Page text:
New Jersey To Prohibit Player-to-Player Chip Transfers Online

By: Frank Horton
Monday, October 21st, 2013

In the maturing world of online poker and gambling, it came as a surprise to players when they heard New Jersey will not allow patron to patron money transfers. Nevada and Delaware are the only two states with in-state Web gambling, though the latter does allow P2P transfers. Nevada, however, came to the conclusion that fund transferring has potential for exploitation, collusion, money laundering, and shadow banking.

In fact, a P2P fund transfer is an essential component of gambling as a whole. Staking a player, for example, is typical for pros and between friends. Not having P2P transfers may encourage players to find other avenues for money transfer, an idea against the point of legalizing statewide gambling in New Jersey. In late November, several Atlantic City casinos are launching a five-day trial period of online gambling. Most are partnered with industry leaders and are allowing New Jersey players a chance to play domestically.

This new climate of legal online gambling in the U.S. is a positive move for casinos and gamblers. Doing everything by the books and within regulation is a necessity for this New Jersey trial period to turn into a permanent system for future online gambling across the entire country. Once it takes off, states will realize the tax revenue increase from additional gamblers. Also, in-state players no longer have to drive to other casinos (possibly out of state) and will keep their chips local.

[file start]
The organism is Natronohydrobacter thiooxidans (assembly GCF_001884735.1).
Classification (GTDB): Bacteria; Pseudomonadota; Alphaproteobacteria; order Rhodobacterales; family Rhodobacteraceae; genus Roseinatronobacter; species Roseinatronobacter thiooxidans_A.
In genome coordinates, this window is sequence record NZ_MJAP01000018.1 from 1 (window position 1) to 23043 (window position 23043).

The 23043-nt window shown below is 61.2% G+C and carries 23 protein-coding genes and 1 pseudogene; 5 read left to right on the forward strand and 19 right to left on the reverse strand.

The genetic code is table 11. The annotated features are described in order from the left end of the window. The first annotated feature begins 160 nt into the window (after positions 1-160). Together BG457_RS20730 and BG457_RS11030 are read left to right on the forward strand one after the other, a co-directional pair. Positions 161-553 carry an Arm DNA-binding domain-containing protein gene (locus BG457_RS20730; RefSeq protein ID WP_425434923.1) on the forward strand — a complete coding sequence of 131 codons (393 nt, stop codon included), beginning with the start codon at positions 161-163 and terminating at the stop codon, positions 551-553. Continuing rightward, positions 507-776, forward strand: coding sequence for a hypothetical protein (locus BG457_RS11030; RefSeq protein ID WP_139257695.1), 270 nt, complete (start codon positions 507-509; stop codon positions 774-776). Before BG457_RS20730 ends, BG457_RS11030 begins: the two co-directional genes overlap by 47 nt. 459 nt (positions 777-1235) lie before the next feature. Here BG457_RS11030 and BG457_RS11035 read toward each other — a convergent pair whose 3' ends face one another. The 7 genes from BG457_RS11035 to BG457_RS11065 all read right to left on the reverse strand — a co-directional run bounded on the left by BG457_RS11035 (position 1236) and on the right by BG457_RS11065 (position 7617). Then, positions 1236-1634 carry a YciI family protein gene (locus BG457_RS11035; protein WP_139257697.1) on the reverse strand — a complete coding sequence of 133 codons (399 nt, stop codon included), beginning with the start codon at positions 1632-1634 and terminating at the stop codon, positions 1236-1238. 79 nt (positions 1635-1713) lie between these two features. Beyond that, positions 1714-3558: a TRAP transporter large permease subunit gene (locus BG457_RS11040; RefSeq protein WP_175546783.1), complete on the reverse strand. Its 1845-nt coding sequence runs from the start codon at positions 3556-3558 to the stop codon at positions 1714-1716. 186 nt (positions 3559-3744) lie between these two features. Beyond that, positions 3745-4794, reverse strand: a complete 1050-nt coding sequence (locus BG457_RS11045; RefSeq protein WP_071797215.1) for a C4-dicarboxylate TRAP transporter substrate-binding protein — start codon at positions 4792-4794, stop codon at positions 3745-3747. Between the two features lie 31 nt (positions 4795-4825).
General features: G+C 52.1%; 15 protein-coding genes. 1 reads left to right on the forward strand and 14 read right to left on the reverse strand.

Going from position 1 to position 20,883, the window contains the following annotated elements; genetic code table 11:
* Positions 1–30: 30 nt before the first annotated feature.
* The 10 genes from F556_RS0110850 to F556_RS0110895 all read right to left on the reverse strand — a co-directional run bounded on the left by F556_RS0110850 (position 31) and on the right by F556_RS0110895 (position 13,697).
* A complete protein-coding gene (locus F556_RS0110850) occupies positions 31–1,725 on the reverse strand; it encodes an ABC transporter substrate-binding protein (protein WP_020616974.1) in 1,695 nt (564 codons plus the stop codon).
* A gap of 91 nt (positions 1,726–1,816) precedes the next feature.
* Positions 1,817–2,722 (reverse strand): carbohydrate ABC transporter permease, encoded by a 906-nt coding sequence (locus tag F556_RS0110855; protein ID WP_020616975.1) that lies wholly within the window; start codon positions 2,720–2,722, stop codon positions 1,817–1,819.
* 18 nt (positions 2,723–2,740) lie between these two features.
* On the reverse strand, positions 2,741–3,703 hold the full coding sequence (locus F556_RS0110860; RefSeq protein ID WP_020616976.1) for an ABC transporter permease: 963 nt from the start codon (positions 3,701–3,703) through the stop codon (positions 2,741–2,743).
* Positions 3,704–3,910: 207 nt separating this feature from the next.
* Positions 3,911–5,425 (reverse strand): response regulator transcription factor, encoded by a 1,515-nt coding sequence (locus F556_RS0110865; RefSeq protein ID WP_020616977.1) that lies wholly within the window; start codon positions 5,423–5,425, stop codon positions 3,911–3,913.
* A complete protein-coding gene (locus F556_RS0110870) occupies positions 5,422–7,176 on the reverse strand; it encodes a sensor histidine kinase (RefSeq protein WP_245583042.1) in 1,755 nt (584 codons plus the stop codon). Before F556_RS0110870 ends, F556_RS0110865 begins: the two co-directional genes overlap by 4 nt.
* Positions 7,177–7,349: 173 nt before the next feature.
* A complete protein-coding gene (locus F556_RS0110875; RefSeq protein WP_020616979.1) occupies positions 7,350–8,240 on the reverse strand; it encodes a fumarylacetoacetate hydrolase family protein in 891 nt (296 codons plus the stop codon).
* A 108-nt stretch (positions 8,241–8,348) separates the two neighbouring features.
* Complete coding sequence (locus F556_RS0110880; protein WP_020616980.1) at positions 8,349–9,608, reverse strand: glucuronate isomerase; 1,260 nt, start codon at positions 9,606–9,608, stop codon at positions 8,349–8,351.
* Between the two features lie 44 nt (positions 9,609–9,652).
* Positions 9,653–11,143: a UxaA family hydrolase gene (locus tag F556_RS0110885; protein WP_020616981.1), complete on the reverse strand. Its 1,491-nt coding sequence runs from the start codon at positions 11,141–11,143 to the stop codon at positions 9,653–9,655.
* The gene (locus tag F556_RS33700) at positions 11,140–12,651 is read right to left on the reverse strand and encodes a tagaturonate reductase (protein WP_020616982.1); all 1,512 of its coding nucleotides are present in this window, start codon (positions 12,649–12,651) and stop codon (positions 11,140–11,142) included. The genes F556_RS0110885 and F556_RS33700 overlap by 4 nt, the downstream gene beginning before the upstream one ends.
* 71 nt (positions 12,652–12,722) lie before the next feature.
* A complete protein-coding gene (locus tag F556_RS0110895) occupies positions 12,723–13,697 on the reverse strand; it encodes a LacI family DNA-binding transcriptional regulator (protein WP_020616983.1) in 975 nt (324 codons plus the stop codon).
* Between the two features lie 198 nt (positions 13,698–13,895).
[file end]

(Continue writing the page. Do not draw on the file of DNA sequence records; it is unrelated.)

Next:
Players distressed about the P2P issue should not worry. New Jersey’s launch is in its infancy, and the state is doing everything it can to ensure the system goes off without a hitch. In time, the state will likely realize the benefits of P2P transfers and will look into implementing the systems.

Online poker giant, the Rational Group, proposed an amendment to the current P2P regulations. The reasoning behind New Jersey lawmakers’ decisions is that players will use online gambling sites to circumvent banks and other financial institutions for fund transferring. People with illicit intentions are likely to figure out other ways to do this within or outside of the law, and it is better to structure a formal process for fund transferring and deal with the concern once online gambling goes live in New Jersey.